Times & Places
The Northwest Coast
The societies of the Northwest coast of North America developed between the Coastal Mountains and the Pacific Ocean. In relative isolation, they lived in fiords and islands in small communities and utilized the huge cedar forests to build elaborate totem poles. Their skill and favor for carving extended to include all areas of life on the coast. In ornately carved canoes, they could travel across the ocean for hundreds of miles, in order to hunt fish and whales, and also for trade or war. By controlling the sea, chieftains gained considerable wealth, which was celebrated and distributed to followers at elaborate feasts known as potlatches. A central part of potlatches was masking, a performance art that was commonly practiced on the coast; during the potlatch, mythic stories of ancestors were performed in longhouses before the tribe and their guests. Some masks were designed to transform from one form to another mid-dance, an essential part of Northwest Coast storytelling.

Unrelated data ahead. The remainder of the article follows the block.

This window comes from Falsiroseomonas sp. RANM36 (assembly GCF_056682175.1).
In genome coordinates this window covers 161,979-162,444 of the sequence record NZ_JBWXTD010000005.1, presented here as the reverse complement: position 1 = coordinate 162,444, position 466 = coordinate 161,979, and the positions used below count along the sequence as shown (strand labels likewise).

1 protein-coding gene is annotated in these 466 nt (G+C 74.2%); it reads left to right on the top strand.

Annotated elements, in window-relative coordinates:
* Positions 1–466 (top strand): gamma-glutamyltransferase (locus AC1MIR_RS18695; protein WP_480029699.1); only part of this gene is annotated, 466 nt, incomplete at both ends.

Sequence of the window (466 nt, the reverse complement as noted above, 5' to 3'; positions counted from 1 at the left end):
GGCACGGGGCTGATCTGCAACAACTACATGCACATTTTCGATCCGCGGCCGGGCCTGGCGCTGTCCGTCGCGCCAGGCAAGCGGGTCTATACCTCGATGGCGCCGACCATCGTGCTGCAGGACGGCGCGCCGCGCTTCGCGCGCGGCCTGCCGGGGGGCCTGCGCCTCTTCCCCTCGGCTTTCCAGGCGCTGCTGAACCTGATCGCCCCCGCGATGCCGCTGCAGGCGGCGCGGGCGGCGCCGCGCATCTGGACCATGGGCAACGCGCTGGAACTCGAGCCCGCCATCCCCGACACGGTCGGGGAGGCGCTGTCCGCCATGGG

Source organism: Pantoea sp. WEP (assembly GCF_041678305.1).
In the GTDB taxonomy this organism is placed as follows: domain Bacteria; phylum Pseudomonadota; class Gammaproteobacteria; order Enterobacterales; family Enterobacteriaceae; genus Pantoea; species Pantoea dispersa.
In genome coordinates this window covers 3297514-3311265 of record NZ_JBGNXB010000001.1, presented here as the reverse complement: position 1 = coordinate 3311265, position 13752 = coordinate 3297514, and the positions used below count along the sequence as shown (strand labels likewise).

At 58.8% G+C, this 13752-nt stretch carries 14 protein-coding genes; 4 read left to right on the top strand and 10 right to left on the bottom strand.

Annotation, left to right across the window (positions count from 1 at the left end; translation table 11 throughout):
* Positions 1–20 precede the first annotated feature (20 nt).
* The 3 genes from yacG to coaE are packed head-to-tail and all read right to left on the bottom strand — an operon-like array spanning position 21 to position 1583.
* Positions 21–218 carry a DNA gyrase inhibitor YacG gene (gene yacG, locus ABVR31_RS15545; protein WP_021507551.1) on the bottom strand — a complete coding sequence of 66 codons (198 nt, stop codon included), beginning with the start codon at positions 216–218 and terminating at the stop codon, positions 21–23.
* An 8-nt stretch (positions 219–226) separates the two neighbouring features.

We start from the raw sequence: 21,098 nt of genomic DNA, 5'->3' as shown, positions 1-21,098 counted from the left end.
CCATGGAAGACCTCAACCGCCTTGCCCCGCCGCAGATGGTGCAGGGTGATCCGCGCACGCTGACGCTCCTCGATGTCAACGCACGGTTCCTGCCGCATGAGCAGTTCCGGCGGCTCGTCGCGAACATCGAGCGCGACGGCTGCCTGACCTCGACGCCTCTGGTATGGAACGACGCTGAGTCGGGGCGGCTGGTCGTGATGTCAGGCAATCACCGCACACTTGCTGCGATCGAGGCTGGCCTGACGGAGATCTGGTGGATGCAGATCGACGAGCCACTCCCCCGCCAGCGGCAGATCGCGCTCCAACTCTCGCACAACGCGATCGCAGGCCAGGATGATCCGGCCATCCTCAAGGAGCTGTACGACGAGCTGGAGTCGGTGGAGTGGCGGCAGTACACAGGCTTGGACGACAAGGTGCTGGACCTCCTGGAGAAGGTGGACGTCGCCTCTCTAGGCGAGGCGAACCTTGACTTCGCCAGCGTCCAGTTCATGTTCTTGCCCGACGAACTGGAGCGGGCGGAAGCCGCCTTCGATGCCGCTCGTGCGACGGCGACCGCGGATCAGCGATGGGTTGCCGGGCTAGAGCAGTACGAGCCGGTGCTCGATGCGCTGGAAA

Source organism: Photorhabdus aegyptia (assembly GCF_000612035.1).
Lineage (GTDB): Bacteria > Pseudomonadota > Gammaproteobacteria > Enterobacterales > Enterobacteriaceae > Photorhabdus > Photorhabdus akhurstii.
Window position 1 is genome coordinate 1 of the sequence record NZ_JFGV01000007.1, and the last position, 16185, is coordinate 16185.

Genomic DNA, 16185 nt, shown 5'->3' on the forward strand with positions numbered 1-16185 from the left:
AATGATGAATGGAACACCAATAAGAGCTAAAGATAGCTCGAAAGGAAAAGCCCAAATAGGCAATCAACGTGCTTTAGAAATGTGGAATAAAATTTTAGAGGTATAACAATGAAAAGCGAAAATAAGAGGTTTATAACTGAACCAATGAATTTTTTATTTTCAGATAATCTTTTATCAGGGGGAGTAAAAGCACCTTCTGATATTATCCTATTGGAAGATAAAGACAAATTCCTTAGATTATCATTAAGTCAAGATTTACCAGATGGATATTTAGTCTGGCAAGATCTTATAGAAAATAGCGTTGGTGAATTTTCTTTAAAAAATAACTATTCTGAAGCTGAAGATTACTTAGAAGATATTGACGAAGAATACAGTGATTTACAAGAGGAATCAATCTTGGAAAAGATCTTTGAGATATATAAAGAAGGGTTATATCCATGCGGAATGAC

"Native North America, an introduction: The Northwest Coast," The British Museum: Khan Academy, 2015, https://www.khanacademy.org/humanities/art-americas/native-north-america/beg-guide-native-am-1600/a/native-north-america-an-introduction (accessed 28 October 2015).
University of Washington: University Libraries
Read more about the Pacific Northwest.
The Metropolitan Museum of Art
Read about Northwest Coast Indians Musical Instruments.
Read about Northwest Coast Transformation Masks.
Read about masks and Wolf Dance ceremony among the the Nuu-Chah-Nulth.
Read about potlatches and animal ancestor masks among the Kwakiutl (Kwakwaka'wakw).
Milwaukee Public Museum
Read more about the Kwakiutl.